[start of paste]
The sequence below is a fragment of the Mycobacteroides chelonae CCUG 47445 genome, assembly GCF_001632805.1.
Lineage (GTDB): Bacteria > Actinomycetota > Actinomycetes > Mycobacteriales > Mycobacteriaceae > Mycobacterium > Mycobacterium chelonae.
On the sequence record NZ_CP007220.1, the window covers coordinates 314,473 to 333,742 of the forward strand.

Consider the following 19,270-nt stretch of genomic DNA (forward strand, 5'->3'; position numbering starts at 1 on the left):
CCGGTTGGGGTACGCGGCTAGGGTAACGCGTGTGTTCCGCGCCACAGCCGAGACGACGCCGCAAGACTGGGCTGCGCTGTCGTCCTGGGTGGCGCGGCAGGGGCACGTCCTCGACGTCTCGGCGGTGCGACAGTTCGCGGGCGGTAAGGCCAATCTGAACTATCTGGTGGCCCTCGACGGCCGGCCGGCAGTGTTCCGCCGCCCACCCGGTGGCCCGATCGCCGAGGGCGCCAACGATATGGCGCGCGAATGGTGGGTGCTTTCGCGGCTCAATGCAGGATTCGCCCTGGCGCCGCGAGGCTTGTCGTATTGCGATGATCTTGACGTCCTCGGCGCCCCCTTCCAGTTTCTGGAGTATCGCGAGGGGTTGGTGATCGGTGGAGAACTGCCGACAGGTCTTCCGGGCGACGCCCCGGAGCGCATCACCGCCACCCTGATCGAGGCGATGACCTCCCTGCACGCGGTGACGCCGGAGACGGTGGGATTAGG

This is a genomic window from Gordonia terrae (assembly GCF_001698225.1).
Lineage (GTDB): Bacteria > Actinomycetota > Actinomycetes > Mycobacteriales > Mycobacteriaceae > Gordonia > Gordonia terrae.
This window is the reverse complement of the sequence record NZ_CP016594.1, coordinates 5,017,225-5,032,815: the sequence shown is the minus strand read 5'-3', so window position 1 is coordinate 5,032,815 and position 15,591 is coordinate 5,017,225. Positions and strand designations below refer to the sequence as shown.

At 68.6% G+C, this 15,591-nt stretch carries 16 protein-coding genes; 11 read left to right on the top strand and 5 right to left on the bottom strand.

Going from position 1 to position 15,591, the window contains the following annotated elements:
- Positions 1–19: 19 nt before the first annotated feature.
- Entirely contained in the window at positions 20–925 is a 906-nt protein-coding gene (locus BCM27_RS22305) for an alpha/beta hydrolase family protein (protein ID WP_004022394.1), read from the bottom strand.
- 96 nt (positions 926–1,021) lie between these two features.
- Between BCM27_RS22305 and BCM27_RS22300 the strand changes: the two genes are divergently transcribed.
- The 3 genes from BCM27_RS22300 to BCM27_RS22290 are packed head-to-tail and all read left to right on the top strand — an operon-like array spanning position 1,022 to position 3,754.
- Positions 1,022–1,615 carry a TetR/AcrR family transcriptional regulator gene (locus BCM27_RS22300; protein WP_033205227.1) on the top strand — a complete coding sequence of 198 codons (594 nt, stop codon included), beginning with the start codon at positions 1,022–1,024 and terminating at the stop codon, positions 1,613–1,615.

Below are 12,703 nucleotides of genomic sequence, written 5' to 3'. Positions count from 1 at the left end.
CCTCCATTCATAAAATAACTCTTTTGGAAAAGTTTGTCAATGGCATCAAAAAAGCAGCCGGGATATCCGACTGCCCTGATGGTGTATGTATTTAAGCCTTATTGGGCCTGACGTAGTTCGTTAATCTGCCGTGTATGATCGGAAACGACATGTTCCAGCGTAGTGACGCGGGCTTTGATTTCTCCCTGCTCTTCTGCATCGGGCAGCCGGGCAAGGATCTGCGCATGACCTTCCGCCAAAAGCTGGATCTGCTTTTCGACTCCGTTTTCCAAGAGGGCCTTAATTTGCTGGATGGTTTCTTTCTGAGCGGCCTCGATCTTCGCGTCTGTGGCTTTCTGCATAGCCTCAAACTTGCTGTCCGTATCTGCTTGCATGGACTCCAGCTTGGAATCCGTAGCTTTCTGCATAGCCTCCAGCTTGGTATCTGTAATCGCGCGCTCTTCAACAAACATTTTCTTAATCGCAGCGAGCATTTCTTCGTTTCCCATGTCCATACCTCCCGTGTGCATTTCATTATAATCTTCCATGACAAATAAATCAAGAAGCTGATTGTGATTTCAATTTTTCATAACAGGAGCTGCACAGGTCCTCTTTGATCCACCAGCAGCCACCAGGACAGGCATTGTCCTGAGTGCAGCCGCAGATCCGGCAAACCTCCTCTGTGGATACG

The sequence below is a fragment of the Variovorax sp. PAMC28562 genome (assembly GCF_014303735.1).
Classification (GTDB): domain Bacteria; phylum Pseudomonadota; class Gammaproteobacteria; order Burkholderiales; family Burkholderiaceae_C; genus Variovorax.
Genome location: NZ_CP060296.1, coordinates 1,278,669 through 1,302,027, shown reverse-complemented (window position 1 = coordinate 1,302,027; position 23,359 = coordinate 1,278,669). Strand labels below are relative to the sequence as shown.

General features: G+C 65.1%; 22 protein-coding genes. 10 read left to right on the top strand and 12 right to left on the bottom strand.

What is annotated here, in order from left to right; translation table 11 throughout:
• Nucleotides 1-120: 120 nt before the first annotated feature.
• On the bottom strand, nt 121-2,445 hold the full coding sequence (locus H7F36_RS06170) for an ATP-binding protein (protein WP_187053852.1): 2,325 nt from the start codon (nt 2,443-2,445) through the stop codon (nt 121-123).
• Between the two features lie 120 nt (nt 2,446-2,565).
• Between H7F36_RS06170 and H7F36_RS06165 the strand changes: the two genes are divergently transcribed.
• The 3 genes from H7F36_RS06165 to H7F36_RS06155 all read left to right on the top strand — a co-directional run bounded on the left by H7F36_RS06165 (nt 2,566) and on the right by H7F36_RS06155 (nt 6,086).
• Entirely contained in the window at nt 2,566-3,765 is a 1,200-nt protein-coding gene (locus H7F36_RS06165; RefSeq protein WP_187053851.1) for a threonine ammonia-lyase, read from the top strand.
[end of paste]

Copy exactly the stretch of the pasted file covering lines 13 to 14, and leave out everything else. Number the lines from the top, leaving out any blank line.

- 96 nt (positions 926–1,021) lie between these two features.
- Between BCM27_RS22305 and BCM27_RS22300 the strand changes: the two genes are divergently transcribed.